This past July, the primary consultant, outsourced by the department to help manage the influx of permits, indicated to DCD that the pool plan “looked good with some exceptions that needed to be addressed prior to their continuing further review,” wrote Gollub. These concerns included the weight of the facility in consideration of soil pressure, and the classification of the building related to its 300-person maximum occupation.
Both were submitted in recent days. This is all a matter of safety, wrote Gollub. “When permits are issued, every building component will have been reviewed for compliance with the state and international building codes and we can say that the health, safety and welfare of the public has been addressed.”
These seemingly constant delays to the pool project have left some concerned about its feasibility. In the past few years, some opponents have become more worried and more vocal.
David Bill is among them, and described the informal group of vocal opponents as “friends with a long history on the island, a shared concern for the environment, the island’s culture, and well-being of our treasured community.”
Transparency and costs
Through many emails, meetings and conversations, the group has pushed FLIP to be clearer about their plans. The perception of a lack of transparency by the board, especially around funding, is deeply concerning to the group. They worry that unplanned-for and increasing costs will fall to taxpayers and the environmental cost of a water-consuming, energy-guzzling facility will be immense.
The murkiness around the cost of the pool has raised many questions. In June 2022, FLIP anticipated a roughly $300,000 yearly operating budget based on 2018 estimates. A year later, in 2023, it is around $750,000. [Ed.: Edited to clarify when cost estimates were made.]
“After nine years of planning a pool, why were they not divulging, or cognizant of, the high cost of running a pool?” Bill wondered. Although MacPherson has been adamant the pool will be solely privately funded, aided by tourists and summer residents who will flock there in warmer months, opponents question the truth of this, especially as operating costs balloon. “How much additional tax burden are the less affluent in the community able to shoulder?” Bill wonders.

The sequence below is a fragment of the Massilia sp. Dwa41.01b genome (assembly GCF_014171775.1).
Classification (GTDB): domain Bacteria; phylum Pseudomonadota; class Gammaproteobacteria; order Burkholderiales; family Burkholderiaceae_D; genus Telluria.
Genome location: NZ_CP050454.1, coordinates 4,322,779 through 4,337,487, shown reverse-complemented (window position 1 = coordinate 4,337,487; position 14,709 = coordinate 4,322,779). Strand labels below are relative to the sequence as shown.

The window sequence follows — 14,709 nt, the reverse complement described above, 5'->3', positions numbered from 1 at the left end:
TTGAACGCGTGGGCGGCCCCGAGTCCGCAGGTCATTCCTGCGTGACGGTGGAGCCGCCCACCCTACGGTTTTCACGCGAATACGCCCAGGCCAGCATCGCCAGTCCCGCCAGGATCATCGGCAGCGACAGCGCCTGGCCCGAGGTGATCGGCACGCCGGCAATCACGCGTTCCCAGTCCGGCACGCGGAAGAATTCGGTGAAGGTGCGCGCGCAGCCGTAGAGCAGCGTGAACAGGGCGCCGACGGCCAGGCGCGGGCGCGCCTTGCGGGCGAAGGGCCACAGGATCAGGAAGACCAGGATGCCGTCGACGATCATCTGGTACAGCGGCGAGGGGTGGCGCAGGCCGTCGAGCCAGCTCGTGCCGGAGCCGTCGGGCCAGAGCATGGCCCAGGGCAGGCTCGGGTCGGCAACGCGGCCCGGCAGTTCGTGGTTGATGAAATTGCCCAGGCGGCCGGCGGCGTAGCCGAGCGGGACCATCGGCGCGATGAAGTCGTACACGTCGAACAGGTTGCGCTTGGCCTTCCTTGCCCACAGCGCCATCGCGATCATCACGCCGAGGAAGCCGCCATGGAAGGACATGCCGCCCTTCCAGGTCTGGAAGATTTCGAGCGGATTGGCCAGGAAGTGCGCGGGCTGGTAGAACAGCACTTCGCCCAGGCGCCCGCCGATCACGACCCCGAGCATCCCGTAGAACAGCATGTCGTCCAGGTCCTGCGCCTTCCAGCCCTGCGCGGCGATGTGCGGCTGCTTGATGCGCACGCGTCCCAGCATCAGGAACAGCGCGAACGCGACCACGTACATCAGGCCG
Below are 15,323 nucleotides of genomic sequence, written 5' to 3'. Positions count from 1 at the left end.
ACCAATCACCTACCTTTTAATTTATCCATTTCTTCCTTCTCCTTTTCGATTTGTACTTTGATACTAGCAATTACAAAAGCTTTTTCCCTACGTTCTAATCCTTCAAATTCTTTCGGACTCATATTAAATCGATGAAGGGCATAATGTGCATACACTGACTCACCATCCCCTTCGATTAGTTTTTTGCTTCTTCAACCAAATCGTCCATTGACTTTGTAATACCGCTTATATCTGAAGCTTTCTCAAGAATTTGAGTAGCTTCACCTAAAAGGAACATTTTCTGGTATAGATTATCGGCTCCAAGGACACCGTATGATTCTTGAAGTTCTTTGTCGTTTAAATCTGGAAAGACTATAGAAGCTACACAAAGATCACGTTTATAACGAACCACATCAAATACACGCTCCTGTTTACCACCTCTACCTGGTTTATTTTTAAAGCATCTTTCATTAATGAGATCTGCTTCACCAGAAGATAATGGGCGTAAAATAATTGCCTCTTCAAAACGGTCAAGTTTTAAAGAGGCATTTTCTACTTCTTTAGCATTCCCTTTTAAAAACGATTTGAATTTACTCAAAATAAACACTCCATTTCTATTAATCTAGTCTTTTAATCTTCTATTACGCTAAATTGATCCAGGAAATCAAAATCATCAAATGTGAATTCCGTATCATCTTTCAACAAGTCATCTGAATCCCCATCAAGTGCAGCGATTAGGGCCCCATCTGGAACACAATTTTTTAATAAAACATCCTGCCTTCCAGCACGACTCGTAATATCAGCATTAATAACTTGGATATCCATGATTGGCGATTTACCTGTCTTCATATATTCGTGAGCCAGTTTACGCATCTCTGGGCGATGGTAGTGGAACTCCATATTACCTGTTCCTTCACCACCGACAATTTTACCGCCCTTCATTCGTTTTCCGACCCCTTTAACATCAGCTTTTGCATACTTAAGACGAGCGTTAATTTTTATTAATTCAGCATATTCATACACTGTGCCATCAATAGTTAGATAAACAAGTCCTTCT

The opponents, composed largely of people with environmental and farming interests, worry about the amount of water the pool will extract from shared aquifers. While the new design offers a 45% decrease in water usage, according to MacPherson, the pool will still need 330,000 gallons of water annually.
On Lopez, with an especially environmentally conscious population, many residents and organizations are aiming to produce net-zero emissions in coming decades. The electricity and propane consuming facility is an unnecessary carbon contributor and barrier to that goal, some believe.
‘Building … the community’s pool’
Bill said that the group is pleased by the board’s efforts to reconsider their design. “I applaud their efforts to reduce water and energy usage,” he wrote. However, opponents will continue to push for clarifications. “We’ve got a lot of questions regarding the pool project!” he wrote.
And there will likely be time for many, many more questions to be asked and answered. The date of permit approval is uncertain, and has left the board simply waiting and hoping. As far as breaking ground, “Our lesson learned is we can’t say,” said MacPherson.
While would-be island builders and business owners can continue to expect serious permitting delays, MacPherson remains hopeful. “We cannot control the permits but we can prepare for opening.” The board is already recruiting staff and lifeguards and beginning their search for human resources and accounting personnel.
It is the “passionate board that is still with us that has been instrumental,” said Macpherson, who also emphasized that she’d like to expand representation on the board, including more younger parents and diverse voices. We need “all voices together, working with us so we are building something that is the community’s pool.”
Also read: “Lopez pool plan is making waves,” Salish Current, Oct. 21, 2022.
— Reported by Kathryn Wheeler